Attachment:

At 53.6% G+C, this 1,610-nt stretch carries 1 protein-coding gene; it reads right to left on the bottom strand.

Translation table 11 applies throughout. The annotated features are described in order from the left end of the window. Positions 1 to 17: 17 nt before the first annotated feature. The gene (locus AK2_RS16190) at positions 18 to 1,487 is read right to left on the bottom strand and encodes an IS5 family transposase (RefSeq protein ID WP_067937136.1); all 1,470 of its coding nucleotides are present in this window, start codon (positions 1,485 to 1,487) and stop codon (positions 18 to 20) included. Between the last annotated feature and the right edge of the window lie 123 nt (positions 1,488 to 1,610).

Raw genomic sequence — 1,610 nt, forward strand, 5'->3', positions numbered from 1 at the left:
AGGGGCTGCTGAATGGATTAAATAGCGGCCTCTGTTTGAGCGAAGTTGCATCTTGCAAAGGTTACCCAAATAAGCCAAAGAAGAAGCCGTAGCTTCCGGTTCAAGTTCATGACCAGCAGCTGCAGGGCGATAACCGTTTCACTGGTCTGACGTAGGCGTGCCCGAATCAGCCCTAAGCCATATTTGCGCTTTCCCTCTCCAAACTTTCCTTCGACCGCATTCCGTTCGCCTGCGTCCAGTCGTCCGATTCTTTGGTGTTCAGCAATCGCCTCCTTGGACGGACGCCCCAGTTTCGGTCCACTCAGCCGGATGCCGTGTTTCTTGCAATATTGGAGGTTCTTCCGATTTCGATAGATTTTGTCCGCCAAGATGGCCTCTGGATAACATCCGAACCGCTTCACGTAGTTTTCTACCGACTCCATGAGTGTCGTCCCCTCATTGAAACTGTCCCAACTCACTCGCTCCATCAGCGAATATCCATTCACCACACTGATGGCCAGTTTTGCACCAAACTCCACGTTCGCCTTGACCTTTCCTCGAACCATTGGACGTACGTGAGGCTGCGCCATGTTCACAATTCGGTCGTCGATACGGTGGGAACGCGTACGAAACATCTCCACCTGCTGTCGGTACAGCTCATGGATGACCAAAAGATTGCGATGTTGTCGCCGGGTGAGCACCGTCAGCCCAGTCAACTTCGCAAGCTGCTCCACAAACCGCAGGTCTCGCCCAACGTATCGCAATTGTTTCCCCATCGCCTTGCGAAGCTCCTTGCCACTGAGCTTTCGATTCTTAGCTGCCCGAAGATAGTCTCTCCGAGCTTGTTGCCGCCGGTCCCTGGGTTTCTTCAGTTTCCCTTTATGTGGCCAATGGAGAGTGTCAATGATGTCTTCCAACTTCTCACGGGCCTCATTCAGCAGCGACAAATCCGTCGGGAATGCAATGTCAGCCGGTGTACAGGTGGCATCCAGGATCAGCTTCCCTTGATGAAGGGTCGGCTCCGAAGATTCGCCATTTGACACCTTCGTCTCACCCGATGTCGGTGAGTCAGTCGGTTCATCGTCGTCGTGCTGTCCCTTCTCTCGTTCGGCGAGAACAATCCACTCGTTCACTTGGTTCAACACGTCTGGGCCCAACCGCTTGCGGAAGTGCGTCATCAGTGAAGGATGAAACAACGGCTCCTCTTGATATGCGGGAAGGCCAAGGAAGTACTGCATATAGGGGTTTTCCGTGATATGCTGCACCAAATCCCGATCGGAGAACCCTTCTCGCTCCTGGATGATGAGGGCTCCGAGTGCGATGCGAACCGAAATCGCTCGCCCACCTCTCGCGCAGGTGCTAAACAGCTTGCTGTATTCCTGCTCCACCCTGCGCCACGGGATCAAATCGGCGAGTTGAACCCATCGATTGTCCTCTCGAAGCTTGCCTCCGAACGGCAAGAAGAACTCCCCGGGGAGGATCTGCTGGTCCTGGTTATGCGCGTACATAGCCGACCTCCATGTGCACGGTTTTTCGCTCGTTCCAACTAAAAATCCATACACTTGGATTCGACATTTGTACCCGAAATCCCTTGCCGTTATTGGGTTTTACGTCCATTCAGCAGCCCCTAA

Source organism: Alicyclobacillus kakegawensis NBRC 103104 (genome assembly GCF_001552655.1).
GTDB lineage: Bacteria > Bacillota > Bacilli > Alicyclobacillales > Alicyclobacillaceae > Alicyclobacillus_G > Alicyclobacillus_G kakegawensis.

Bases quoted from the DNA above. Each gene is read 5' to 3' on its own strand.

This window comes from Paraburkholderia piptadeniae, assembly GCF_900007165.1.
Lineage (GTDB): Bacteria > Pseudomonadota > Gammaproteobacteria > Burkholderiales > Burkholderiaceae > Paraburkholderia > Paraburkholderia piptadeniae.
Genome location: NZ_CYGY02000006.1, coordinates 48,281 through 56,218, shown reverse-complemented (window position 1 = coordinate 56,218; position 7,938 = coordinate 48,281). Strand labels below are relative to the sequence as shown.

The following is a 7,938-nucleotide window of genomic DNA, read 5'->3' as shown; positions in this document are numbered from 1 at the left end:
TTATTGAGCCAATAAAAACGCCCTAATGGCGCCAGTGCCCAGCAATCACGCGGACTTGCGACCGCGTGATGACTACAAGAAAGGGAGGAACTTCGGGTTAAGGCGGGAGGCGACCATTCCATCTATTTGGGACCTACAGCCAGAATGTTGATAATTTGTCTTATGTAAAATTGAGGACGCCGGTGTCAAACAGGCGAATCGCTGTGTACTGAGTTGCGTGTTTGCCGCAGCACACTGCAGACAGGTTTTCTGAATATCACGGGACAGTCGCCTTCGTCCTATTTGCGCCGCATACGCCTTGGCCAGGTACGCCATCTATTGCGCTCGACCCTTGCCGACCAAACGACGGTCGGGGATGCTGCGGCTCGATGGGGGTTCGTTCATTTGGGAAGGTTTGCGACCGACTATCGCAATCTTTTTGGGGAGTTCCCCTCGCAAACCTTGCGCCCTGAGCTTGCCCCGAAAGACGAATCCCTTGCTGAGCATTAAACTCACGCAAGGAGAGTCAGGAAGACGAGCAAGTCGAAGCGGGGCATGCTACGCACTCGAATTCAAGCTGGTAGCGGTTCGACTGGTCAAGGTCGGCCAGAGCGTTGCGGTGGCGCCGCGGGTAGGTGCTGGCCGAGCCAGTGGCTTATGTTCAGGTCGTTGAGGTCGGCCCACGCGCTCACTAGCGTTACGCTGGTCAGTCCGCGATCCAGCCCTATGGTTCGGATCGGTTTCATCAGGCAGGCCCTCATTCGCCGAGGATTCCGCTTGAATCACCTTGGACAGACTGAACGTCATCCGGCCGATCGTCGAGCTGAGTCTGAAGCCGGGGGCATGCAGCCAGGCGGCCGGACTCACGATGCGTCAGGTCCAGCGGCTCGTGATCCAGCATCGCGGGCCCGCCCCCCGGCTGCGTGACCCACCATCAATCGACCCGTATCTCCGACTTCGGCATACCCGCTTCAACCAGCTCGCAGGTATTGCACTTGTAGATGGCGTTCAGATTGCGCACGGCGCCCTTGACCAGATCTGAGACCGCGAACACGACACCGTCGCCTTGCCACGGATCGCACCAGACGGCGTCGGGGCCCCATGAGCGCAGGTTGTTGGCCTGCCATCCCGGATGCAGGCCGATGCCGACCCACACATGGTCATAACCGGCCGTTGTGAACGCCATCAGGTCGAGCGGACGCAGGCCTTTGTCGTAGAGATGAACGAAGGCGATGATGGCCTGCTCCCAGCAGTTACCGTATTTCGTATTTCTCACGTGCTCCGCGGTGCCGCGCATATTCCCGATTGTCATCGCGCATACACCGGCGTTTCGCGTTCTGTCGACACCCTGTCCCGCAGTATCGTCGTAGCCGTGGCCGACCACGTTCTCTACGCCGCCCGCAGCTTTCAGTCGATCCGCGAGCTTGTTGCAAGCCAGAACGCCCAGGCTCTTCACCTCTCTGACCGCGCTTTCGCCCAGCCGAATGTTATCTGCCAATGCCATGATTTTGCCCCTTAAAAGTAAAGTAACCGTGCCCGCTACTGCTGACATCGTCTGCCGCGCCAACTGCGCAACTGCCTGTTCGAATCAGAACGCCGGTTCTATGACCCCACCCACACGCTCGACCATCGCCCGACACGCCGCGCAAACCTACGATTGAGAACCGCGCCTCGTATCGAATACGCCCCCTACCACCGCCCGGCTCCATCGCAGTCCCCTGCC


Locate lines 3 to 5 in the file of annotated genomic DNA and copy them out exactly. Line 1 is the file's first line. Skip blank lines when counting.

Raw genomic sequence — 1,610 nt, forward strand, 5'->3', positions numbered from 1 at the left:
AGGGGCTGCTGAATGGATTAAATAGCGGCCTCTGTTTGAGCGAAGTTGCATCTTGCAAAGGTTACCCAAATAAGCCAAAGAAGAAGCCGTAGCTTCCGGTTCAAGTTCATGACCAGCAGCTGCAGGGCGATAACCGTTTCACTGGTCTGACGTAGGCGTGCCCGAATCAGCCCTAAGCCATATTTGCGCTTTCCCTCTCCAAACTTTCCTTCGACCGCATTCCGTTCGCCTGCGTCCAGTCGTCCGATTCTTTGGTGTTCAGCAATCGCCTCCTTGGACGGACGCCCCAGTTTCGGTCCACTCAGCCGGATGCCGTGTTTCTTGCAATATTGGAGGTTCTTCCGATTTCGATAGATTTTGTCCGCCAAGATGGCCTCTGGATAACATCCGAACCGCTTCACGTAGTTTTCTACCGACTCCATGAGTGTCGTCCCCTCATTGAAACTGTCCCAACTCACTCGCTCCATCAGCGAATATCCATTCACCACACTGATGGCCAGTTTTGCACCAAACTCCACGTTCGCCTTGACCTTTCCTCGAACCATTGGACGTACGTGAGGCTGCGCCATGTTCACAATTCGGTCGTCGATACGGTGGGAACGCGTACGAAACATCTCCACCTGCTGTCGGTACAGCTCATGGATGACCAAAAGATTGCGATGTTGTCGCCGGGTGAGCACCGTCAGCCCAGTCAACTTCGCAAGCTGCTCCACAAACCGCAGGTCTCGCCCAACGTATCGCAATTGTTTCCCCATCGCCTTGCGAAGCTCCTTGCCACTGAGCTTTCGATTCTTAGCTGCCCGAAGATAGTCTCTCCGAGCTTGTTGCCGCCGGTCCCTGGGTTTCTTCAGTTTCCCTTTATGTGGCCAATGGAGAGTGTCAATGATGTCTTCCAACTTCTCACGGGCCTCATTCAGCAGCGACAAATCCGTCGGGAATGCAATGTCAGCCGGTGTACAGGTGGCATCCAGGATCAGCTTCCCTTGATGAAGGGTCGGCTCCGAAGATTCGCCATTTGACACCTTCGTCTCACCCGATGTCGGTGAGTCAGTCGGTTCATCGTCGTCGTGCTGTCCCTTCTCTCGTTCGGCGAGAACAATCCACTCGTTCACTTGGTTCAACACGTCTGGGCCCAACCGCTTGCGGAAGTGCGTCATCAGTGAAGGATGAAACAACGGCTCCTCTTGATATGCGGGAAGGCCAAGGAAGTACTGCATATAGGGGTTTTCCGTGATATGCTGCACCAAATCCCGATCGGAGAACCCTTCTCGCTCCTGGATGATGAGGGCTCCGAGTGCGATGCGAACCGAAATCGCTCGCCCACCTCTCGCGCAGGTGCTAAACAGCTTGCTGTATTCCTGCTCCACCCTGCGCCACGGGATCAAATCGGCGAGTTGAACCCATCGATTGTCCTCTCGAAGCTTGCCTCCGAACGGCAAGAAGAACTCCCCGGGGAGGATCTGCTGGTCCTGGTTATGCGCGTACATAGCCGACCTCCATGTGCACGGTTTTTCGCTCGTTCCAACTAAAAATCCATACACTTGGATTCGACATTTGTACCCGAAATCCCTTGCCGTTATTGGGTTTTACGTCCATTCAGCAGCCCCTAA

Source organism: Alicyclobacillus kakegawensis NBRC 103104 (genome assembly GCF_001552655.1).